For decades, the legends of small-statured creatures living in caves or mountains have been present in different cultures, especially in the American one. The Native Americans were sure that the Pryor Mountains were home to some of them.
The Pryor Mountains are a mountain range in Carbon and Big Horn counties of Montana, and Big Horn a county of Wyoming. They are located on the Crow Indian Reservation and the Custer National Forest, and portions of them are on private land.
Most Native American peoples have enigmatic stories about a mysterious race known as “little people.” These beings lived in forests, caves or mountains and near large bodies of water, such as the Great Lakes.
Native American mythology
The legends of the little people speak of beings ranging from 40 centimeters in height. Some tribes referred to them as mythological beings, similar to fairies and goblins.
These stories were widely known among the natives, long before European settlers arrived in North America. This rules out any “resemblance” to goblins , which some scholars suggest.
According to the Indians of Wyoming, the Nimerigar were very small and violent people who should be avoided at all costs.
Their presence was believed to be distractions to cause harm. Some considered them gods. In fact, certain tribes claimed that they lived in neighboring caves, which were never explored so as not to disturb them.
The Cherokee, on the other hand, refer to the Ynwi-Tsunsdi, a race of little people who did not usually show themselves to the people. It is believed that these beings had magical abilities and could help or harm people , depending on how they were treated.
The Catawba of South Carolina had myths about the spirit realm that reflect their own and Christian traditions. They believed in the Yehasuri or “tiny wild people”, who resided in the forests.
Within the mythology of the Native Americans, the Pukwudgies, humanoid creatures with a gray face and enormous ears, also stand out. This legend spreads throughout the northeastern United States, southeastern Canada, and the Great Lakes region.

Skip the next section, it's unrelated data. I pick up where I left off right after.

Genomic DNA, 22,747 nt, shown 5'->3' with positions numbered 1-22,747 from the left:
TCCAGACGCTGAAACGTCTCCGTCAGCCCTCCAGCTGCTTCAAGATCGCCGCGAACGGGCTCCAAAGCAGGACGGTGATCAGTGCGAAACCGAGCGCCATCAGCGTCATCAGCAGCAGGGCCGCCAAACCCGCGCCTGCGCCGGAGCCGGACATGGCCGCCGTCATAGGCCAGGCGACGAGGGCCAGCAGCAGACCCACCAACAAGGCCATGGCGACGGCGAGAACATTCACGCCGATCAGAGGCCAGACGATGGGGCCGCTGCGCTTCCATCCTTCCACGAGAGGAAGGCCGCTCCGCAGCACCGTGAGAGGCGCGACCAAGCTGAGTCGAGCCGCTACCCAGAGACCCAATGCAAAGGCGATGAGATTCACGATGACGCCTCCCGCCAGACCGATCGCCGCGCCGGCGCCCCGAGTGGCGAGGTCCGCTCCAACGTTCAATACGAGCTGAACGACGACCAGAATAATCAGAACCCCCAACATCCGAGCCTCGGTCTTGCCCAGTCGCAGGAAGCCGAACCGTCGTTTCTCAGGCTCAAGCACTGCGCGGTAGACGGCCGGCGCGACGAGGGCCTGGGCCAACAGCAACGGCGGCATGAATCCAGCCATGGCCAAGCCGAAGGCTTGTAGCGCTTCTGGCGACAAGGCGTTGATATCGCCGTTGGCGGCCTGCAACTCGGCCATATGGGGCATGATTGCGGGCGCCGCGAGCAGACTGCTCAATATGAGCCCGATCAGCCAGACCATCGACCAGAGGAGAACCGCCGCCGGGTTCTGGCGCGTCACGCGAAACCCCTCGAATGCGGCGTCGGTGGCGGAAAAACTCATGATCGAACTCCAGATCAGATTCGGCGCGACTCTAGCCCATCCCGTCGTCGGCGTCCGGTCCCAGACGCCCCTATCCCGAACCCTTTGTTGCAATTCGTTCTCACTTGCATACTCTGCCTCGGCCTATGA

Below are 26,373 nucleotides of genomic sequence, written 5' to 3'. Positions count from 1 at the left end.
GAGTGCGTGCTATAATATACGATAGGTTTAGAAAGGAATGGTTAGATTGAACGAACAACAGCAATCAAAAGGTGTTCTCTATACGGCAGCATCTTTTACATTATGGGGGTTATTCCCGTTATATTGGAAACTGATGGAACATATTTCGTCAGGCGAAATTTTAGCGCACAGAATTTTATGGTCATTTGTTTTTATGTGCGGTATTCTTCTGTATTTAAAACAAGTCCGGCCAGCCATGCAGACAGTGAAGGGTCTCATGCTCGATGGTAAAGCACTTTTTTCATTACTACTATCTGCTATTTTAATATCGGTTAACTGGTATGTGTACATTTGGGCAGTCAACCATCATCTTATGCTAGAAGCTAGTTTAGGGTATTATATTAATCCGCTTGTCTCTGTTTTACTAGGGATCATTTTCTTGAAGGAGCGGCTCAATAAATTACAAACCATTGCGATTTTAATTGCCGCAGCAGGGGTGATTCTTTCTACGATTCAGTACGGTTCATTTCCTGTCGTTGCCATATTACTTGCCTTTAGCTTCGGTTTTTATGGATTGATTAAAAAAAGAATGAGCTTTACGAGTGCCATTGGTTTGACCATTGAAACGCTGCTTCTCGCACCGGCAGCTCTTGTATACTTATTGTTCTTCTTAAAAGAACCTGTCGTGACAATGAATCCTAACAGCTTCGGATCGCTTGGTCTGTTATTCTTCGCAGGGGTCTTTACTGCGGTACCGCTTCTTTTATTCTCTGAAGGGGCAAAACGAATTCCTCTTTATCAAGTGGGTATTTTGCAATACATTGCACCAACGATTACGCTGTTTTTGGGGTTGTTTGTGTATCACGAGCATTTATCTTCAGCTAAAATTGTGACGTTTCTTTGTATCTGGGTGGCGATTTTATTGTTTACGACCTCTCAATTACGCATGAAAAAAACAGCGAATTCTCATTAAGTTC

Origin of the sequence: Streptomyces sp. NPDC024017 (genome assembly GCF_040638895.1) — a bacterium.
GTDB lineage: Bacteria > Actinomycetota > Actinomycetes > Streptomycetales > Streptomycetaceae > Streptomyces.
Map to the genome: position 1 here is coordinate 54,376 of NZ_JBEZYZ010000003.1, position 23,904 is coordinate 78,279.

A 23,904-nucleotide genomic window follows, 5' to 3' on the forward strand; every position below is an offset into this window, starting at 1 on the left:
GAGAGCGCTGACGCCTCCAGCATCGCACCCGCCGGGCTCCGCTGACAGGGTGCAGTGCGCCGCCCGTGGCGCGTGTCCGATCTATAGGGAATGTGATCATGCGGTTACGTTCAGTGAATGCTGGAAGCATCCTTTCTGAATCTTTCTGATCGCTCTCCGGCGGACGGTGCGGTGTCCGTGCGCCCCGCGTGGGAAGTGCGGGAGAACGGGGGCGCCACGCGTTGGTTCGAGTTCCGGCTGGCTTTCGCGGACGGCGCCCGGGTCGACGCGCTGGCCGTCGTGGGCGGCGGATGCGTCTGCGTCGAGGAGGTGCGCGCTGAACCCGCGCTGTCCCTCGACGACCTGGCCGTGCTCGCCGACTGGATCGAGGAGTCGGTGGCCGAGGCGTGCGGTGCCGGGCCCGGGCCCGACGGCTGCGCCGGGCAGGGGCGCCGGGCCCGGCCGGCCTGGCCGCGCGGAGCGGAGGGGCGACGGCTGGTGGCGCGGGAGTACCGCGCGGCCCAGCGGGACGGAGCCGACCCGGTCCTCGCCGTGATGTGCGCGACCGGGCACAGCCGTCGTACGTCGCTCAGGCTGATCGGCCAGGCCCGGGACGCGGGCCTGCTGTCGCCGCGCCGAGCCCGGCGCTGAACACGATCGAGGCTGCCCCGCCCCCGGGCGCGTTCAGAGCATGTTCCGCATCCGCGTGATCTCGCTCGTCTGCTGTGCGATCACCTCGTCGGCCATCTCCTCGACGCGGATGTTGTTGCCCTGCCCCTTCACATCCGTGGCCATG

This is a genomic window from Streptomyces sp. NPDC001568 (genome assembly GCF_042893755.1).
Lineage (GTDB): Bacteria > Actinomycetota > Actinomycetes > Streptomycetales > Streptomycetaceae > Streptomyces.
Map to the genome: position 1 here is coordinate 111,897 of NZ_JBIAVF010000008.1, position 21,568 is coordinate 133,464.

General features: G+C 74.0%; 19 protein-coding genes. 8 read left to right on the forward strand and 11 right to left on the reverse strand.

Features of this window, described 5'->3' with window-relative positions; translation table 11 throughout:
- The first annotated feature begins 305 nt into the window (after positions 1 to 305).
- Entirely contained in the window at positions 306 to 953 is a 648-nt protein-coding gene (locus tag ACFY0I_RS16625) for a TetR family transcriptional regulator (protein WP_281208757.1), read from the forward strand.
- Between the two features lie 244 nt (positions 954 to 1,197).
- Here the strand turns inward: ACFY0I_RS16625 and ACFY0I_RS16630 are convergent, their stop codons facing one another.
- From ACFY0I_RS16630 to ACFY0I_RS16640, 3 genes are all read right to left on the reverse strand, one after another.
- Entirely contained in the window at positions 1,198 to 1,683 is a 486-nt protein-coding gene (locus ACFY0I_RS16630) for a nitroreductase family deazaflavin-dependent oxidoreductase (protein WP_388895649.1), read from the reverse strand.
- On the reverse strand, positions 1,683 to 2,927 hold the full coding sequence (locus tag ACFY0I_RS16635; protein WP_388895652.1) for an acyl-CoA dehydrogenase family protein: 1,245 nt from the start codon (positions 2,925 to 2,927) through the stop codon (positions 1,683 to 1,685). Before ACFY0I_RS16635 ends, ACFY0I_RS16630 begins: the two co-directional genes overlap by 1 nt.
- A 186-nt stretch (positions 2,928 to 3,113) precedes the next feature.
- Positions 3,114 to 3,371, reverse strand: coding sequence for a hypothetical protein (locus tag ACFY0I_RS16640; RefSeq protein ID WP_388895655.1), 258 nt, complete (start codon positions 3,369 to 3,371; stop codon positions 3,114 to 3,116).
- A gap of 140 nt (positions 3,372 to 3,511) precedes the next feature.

The Little People of the Pryor Mountains
The Crow Indians reported the existence of a race of small people inhabiting the Pryor Mountains.
The natives believed that the little people were responsible for carving the petroglyphs discovered on the rocks of the place.
Other tribes also believed that the Pryor Mountains were home to small creatures. The Lewis and Clark Expedition even reported sightings of extremely low-lying beings along the White Stone River, now the Vermillion River, in 1804.
On August 25, Meriwether Lewis, William Clark, and 10 other men traveled about 9 miles (14 km) north of the river’s junction with the Missouri River to see the “mountain of the Little People”.
Lewis wrote in his journal that the Little People were “deavals” (devils) with very large heads, about 18 inches (46 cm) high, and very alert to any intrusions into their territory. The Sioux said that the devils carried sharp arrows which could strike at a very long distance, and that they killed anyone who approached their mound.
The Little People so terrified the local population, Lewis reported, that the Maha (Omaha), Ottoes (Otoe), and Sioux would not go near the place.
The Lakota people who came to live near the “Spirit Mound” after the Wičhíyena Sioux have a story no more than 250 years old which describes how a band of 350 warriors came near the mound late at night and were nearly wiped out by the ferocious Little People (the survivors were crippled for life).
Lewis and Clark
Other Native American tribes believe that area to be the home of demons. These have human-like bodies, large heads and are barely a meter tall. These creatures are always on the defensive and carry sharp arrows that can kill at long range.
In fact, many of the deaths of natives who tried to cross the hill were attributed to these beings.
Still, to the ravens, the little people are sacred and credited with creating their tribe. Being considered as deities.
It is incredible how different tribes of Native Americans coincide in the existence of the so-called “little people”. Just as other tribes throughout the Americas did and as people, even today, are sure of having had contact with them…